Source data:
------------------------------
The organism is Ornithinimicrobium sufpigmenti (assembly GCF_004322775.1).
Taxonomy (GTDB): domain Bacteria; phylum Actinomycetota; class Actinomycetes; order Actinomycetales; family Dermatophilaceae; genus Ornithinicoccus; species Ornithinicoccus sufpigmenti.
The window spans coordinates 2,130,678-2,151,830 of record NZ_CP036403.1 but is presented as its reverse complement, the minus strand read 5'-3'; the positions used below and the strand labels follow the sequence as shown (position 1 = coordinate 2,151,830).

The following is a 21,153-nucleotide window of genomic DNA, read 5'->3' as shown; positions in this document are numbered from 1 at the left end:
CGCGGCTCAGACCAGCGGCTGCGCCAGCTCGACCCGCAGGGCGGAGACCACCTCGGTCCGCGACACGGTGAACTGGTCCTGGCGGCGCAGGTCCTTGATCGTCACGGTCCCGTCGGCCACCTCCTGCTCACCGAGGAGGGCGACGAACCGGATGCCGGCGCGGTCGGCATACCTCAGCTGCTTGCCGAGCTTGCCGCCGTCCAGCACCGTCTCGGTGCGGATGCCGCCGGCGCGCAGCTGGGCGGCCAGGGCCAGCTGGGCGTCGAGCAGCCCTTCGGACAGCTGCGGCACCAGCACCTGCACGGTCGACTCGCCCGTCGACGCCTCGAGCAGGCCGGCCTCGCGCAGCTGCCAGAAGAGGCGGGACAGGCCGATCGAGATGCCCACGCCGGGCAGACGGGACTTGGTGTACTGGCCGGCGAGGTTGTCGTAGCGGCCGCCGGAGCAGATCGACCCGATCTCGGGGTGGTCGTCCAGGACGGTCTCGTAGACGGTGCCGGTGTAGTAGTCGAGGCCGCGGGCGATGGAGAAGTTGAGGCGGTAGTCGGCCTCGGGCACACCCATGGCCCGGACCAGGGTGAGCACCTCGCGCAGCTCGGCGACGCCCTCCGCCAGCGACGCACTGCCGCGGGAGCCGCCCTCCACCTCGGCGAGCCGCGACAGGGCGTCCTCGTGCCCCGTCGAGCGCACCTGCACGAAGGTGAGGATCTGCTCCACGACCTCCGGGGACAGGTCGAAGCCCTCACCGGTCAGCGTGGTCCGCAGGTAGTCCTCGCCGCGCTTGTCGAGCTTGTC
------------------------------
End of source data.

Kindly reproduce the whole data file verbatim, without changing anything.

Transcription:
The organism is Ornithinimicrobium sufpigmenti (assembly GCF_004322775.1).
Taxonomy (GTDB): domain Bacteria; phylum Actinomycetota; class Actinomycetes; order Actinomycetales; family Dermatophilaceae; genus Ornithinicoccus; species Ornithinicoccus sufpigmenti.
The window spans coordinates 2,130,678-2,151,830 of record NZ_CP036403.1 but is presented as its reverse complement, the minus strand read 5'-3'; the positions used below and the strand labels follow the sequence as shown (position 1 = coordinate 2,151,830).

The following is a 21,153-nucleotide window of genomic DNA, read 5'->3' as shown; positions in this document are numbered from 1 at the left end:
CGCGGCTCAGACCAGCGGCTGCGCCAGCTCGACCCGCAGGGCGGAGACCACCTCGGTCCGCGACACGGTGAACTGGTCCTGGCGGCGCAGGTCCTTGATCGTCACGGTCCCGTCGGCCACCTCCTGCTCACCGAGGAGGGCGACGAACCGGATGCCGGCGCGGTCGGCATACCTCAGCTGCTTGCCGAGCTTGCCGCCGTCCAGCACCGTCTCGGTGCGGATGCCGCCGGCGCGCAGCTGGGCGGCCAGGGCCAGCTGGGCGTCGAGCAGCCCTTCGGACAGCTGCGGCACCAGCACCTGCACGGTCGACTCGCCCGTCGACGCCTCGAGCAGGCCGGCCTCGCGCAGCTGCCAGAAGAGGCGGGACAGGCCGATCGAGATGCCCACGCCGGGCAGACGGGACTTGGTGTACTGGCCGGCGAGGTTGTCGTAGCGGCCGCCGGAGCAGATCGACCCGATCTCGGGGTGGTCGTCCAGGACGGTCTCGTAGACGGTGCCGGTGTAGTAGTCGAGGCCGCGGGCGATGGAGAAGTTGAGGCGGTAGTCGGCCTCGGGCACACCCATGGCCCGGACCAGGGTGAGCACCTCGCGCAGCTCGGCGACGCCCTCCGCCAGCGACGCACTGCCGCGGGAGCCGCCCTCCACCTCGGCGAGCCGCGACAGGGCGTCCTCGTGCCCCGTCGAGCGCACCTGCACGAAGGTGAGGATCTGCTCCACGACCTCCGGGGACAGGTCGAAGCCCTCACCGGTCAGCGTGGTCCGCAGGTAGTCCTCGCCGCGCTTGTCGAGCTTGTC